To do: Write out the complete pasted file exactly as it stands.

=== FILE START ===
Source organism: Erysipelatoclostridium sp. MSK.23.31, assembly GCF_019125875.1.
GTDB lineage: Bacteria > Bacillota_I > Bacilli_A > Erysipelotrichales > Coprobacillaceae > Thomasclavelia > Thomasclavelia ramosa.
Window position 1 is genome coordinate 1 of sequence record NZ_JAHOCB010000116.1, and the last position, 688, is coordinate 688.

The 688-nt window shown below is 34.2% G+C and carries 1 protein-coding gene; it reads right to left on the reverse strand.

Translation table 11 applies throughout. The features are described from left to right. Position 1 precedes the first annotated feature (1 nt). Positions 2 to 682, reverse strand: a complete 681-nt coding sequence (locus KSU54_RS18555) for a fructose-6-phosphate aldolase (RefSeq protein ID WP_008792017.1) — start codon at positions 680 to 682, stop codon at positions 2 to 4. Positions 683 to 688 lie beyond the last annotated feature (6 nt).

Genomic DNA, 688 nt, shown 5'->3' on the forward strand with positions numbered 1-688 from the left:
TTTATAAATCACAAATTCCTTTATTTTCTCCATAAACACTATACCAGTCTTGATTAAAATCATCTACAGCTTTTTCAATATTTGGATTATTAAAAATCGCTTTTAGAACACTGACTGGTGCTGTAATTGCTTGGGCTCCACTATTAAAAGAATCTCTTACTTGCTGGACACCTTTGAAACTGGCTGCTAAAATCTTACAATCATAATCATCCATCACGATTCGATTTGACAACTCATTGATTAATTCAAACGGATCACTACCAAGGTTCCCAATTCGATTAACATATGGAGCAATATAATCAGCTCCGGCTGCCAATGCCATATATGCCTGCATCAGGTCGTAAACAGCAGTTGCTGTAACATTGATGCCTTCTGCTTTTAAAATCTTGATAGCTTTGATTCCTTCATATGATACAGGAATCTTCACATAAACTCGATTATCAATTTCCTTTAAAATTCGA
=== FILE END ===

Source organism: Erysipelatoclostridium sp. MSK.23.31, assembly GCF_019125875.1.
GTDB lineage: Bacteria > Bacillota_I > Bacilli_A > Erysipelotrichales > Coprobacillaceae > Thomasclavelia > Thomasclavelia ramosa.
Window position 1 is genome coordinate 1 of sequence record NZ_JAHOCB010000116.1, and the last position, 688, is coordinate 688.

The 688-nt window shown below is 34.2% G+C and carries 1 protein-coding gene; it reads right to left on the reverse strand.

Translation table 11 applies throughout. The features are described from left to right. Position 1 precedes the first annotated feature (1 nt). Positions 2 to 682, reverse strand: a complete 681-nt coding sequence (locus KSU54_RS18555) for a fructose-6-phosphate aldolase (RefSeq protein ID WP_008792017.1) — start codon at positions 680 to 682, stop codon at positions 2 to 4. Positions 683 to 688 lie beyond the last annotated feature (6 nt).

Genomic DNA, 688 nt, shown 5'->3' on the forward strand with positions numbered 1-688 from the left:
TTTATAAATCACAAATTCCTTTATTTTCTCCATAAACACTATACCAGTCTTGATTAAAATCATCTACAGCTTTTTCAATATTTGGATTATTAAAAATCGCTTTTAGAACACTGACTGGTGCTGTAATTGCTTGGGCTCCACTATTAAAAGAATCTCTTACTTGCTGGACACCTTTGAAACTGGCTGCTAAAATCTTACAATCATAATCATCCATCACGATTCGATTTGACAACTCATTGATTAATTCAAACGGATCACTACCAAGGTTCCCAATTCGATTAACATATGGAGCAATATAATCAGCTCCGGCTGCCAATGCCATATATGCCTGCATCAGGTCGTAAACAGCAGTTGCTGTAACATTGATGCCTTCTGCTTTTAAAATCTTGATAGCTTTGATTCCTTCATATGATACAGGAATCTTCACATAAACTCGATTATCAATTTCCTTTAAAATTCGA